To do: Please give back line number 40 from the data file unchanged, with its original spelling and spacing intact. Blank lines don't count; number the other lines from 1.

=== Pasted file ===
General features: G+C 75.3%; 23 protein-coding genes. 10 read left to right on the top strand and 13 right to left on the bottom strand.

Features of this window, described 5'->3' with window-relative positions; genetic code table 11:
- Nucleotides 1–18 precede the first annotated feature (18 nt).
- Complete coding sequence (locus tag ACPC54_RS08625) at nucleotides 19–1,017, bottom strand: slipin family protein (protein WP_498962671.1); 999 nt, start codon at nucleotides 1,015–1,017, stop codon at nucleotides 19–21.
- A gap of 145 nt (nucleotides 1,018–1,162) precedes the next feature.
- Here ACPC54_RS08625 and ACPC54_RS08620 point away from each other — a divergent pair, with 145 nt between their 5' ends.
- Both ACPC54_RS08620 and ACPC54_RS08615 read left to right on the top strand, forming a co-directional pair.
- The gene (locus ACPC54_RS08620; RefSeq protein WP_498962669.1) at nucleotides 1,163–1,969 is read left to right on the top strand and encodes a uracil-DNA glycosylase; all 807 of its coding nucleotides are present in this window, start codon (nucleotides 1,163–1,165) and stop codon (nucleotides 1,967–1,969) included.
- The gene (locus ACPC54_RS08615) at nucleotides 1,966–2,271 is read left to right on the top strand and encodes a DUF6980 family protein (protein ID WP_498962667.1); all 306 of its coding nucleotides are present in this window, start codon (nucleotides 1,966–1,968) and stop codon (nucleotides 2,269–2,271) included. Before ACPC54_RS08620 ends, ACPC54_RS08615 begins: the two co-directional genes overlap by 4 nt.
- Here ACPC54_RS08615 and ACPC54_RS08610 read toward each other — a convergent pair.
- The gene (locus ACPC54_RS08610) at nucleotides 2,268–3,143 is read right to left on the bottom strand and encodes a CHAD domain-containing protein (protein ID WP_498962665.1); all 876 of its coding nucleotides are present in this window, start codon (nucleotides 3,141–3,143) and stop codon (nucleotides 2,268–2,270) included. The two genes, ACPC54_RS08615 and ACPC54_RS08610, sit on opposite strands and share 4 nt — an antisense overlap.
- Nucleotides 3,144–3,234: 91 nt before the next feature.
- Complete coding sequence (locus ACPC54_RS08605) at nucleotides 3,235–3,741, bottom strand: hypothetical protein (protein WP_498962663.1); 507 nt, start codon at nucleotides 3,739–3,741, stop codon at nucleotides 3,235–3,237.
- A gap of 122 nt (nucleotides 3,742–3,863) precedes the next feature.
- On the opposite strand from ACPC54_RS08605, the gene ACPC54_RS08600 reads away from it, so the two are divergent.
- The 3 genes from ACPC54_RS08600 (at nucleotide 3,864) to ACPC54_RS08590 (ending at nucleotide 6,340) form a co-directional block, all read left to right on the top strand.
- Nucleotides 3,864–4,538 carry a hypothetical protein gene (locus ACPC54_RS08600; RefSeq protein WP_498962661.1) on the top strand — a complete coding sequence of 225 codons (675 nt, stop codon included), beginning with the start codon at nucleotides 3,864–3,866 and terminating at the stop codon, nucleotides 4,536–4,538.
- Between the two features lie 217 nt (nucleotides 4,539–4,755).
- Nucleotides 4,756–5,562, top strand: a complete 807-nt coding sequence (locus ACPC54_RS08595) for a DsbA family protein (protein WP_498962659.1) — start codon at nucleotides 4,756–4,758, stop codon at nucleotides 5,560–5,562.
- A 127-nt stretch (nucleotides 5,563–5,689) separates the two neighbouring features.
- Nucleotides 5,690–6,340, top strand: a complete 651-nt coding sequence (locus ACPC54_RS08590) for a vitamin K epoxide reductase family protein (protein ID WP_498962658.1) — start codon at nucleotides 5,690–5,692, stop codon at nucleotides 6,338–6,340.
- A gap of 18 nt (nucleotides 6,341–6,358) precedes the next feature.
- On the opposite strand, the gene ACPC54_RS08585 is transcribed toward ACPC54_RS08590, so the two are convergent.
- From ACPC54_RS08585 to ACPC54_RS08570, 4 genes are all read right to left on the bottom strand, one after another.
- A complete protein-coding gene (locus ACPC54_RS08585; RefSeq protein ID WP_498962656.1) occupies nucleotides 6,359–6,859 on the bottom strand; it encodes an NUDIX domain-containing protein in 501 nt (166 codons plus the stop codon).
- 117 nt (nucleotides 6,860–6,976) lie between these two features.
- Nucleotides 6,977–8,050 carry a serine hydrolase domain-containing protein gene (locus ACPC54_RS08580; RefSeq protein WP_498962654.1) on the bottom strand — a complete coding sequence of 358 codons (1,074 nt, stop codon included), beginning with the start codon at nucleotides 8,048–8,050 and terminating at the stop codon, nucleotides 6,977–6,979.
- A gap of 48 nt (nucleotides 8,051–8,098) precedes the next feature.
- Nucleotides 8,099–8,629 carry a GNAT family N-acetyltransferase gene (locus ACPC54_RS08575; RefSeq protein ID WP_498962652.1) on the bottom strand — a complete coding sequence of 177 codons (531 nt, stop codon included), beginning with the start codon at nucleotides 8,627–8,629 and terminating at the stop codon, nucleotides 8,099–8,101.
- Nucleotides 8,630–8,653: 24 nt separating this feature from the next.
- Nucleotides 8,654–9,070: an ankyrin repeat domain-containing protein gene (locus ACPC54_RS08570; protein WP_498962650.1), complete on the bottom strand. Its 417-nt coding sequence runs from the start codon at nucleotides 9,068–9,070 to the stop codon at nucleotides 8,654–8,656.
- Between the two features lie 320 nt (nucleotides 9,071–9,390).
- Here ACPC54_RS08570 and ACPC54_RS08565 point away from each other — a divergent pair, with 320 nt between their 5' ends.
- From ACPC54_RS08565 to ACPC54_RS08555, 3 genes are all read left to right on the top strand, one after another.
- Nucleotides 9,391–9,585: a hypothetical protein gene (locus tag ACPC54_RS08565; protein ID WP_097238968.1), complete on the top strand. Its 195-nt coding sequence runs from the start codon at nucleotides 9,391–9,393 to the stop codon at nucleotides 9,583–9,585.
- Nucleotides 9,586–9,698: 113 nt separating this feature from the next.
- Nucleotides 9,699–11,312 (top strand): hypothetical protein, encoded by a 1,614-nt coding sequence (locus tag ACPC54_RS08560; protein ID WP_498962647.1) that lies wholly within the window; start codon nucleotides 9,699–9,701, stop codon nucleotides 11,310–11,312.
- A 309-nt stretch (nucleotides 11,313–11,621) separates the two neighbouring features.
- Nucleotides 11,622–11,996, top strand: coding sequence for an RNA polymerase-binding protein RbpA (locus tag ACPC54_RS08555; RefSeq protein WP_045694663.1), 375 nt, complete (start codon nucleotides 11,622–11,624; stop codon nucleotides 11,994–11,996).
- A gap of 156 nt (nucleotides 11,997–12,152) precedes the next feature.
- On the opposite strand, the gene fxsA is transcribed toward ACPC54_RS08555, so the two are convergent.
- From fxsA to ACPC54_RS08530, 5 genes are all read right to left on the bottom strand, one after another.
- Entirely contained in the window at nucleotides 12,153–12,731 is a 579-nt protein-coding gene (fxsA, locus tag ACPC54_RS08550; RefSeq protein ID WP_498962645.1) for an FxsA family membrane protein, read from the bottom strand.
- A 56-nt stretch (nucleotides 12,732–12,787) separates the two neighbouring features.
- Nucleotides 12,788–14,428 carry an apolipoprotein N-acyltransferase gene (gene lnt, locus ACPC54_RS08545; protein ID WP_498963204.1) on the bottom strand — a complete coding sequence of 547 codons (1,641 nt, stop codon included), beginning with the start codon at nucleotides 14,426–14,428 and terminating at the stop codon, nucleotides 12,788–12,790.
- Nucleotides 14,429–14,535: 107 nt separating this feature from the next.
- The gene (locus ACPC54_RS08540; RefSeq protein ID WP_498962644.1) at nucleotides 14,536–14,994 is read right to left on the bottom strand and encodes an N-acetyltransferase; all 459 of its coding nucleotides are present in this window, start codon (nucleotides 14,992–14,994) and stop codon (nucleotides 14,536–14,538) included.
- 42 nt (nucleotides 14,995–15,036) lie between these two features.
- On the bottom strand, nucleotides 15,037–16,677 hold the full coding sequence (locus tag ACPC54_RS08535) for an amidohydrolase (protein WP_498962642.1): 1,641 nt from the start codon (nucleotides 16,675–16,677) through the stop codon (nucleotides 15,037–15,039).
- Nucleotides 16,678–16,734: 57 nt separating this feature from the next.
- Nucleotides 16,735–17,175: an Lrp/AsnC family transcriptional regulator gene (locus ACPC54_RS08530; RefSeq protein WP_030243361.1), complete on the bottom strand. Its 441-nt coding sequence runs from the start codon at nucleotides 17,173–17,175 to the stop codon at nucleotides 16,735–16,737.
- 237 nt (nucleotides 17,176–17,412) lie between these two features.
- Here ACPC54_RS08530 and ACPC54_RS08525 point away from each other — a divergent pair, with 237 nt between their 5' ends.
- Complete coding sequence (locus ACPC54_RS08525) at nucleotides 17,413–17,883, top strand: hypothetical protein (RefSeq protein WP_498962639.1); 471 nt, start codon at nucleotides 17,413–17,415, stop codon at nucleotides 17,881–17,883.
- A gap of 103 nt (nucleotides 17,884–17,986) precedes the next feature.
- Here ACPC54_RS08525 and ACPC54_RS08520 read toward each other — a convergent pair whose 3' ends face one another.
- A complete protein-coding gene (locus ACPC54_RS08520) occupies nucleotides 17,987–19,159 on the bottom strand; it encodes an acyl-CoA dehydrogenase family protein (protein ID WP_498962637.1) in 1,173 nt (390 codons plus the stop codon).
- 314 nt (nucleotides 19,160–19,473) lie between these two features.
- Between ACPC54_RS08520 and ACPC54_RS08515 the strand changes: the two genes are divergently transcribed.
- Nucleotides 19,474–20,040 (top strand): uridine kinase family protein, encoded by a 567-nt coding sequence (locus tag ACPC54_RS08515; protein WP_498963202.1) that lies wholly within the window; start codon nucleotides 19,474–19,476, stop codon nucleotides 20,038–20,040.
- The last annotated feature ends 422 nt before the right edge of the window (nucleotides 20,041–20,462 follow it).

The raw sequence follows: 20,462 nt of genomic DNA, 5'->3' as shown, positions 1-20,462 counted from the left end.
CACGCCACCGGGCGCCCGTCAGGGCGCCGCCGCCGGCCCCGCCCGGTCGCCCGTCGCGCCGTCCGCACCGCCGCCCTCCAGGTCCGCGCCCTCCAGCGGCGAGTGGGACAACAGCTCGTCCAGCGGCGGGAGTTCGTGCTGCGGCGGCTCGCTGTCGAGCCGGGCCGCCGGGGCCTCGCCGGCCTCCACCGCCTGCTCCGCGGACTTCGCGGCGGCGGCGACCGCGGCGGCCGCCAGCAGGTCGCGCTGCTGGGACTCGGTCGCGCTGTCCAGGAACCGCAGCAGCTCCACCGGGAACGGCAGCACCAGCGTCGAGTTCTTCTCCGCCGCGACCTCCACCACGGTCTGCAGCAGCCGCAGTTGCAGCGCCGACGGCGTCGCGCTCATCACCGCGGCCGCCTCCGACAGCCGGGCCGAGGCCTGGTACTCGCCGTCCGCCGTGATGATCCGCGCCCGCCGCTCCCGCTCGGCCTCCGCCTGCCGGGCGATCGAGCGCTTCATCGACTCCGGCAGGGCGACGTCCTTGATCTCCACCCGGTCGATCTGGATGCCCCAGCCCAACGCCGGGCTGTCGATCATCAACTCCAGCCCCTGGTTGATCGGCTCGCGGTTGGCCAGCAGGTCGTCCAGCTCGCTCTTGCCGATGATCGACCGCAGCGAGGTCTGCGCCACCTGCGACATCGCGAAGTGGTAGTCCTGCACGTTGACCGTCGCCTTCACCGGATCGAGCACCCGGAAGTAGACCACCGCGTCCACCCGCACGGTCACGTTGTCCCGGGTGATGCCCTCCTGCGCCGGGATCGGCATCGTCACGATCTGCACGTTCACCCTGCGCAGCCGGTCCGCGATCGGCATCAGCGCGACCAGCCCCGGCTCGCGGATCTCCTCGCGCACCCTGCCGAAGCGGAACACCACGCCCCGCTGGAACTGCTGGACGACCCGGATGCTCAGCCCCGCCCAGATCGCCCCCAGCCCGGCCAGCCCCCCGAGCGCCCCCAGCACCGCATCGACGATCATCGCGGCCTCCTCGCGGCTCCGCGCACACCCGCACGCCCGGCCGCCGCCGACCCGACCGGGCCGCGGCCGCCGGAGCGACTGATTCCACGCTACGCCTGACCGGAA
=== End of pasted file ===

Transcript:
- A gap of 156 nt (nucleotides 11,997–12,152) precedes the next feature.